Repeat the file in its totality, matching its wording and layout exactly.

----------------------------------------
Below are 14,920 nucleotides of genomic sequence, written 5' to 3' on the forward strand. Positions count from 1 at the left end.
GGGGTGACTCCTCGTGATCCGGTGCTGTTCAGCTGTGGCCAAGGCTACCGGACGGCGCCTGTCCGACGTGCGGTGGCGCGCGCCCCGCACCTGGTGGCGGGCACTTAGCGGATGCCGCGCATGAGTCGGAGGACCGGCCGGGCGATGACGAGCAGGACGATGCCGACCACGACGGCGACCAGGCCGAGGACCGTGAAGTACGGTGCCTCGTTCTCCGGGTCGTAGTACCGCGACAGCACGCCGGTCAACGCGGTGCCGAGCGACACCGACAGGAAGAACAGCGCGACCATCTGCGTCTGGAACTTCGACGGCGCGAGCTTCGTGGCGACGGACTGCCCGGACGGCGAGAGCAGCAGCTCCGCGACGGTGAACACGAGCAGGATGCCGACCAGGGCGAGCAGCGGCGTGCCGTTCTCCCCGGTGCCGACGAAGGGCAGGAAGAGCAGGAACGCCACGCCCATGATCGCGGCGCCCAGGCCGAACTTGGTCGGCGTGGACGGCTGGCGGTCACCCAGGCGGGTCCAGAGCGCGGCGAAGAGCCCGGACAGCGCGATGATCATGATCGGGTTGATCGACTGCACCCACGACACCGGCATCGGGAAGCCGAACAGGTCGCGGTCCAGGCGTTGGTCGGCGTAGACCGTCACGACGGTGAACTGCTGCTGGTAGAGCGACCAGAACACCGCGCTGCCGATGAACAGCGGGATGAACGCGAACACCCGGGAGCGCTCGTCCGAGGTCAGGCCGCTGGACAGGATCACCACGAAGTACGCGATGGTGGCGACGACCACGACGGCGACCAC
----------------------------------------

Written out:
Below are 14,920 nucleotides of genomic sequence, written 5' to 3' on the forward strand. Positions count from 1 at the left end.
GGGGTGACTCCTCGTGATCCGGTGCTGTTCAGCTGTGGCCAAGGCTACCGGACGGCGCCTGTCCGACGTGCGGTGGCGCGCGCCCCGCACCTGGTGGCGGGCACTTAGCGGATGCCGCGCATGAGTCGGAGGACCGGCCGGGCGATGACGAGCAGGACGATGCCGACCACGACGGCGACCAGGCCGAGGACCGTGAAGTACGGTGCCTCGTTCTCCGGGTCGTAGTACCGCGACAGCACGCCGGTCAACGCGGTGCCGAGCGACACCGACAGGAAGAACAGCGCGACCATCTGCGTCTGGAACTTCGACGGCGCGAGCTTCGTGGCGACGGACTGCCCGGACGGCGAGAGCAGCAGCTCCGCGACGGTGAACACGAGCAGGATGCCGACCAGGGCGAGCAGCGGCGTGCCGTTCTCCCCGGTGCCGACGAAGGGCAGGAAGAGCAGGAACGCCACGCCCATGATCGCGGCGCCCAGGCCGAACTTGGTCGGCGTGGACGGCTGGCGGTCACCCAGGCGGGTCCAGAGCGCGGCGAAGAGCCCGGACAGCGCGATGATCATGATCGGGTTGATCGACTGCACCCACGACACCGGCATCGGGAAGCCGAACAGGTCGCGGTCCAGGCGTTGGTCGGCGTAGACCGTCACGACGGTGAACTGCTGCTGGTAGAGCGACCAGAACACCGCGCTGCCGATGAACAGCGGGATGAACGCGAACACCCGGGAGCGCTCGTCCGAGGTCAGGCCGCTGGACAGGATCACCACGAAGTACGCGATGGTGGCGACGACCACGACGGCGACCAC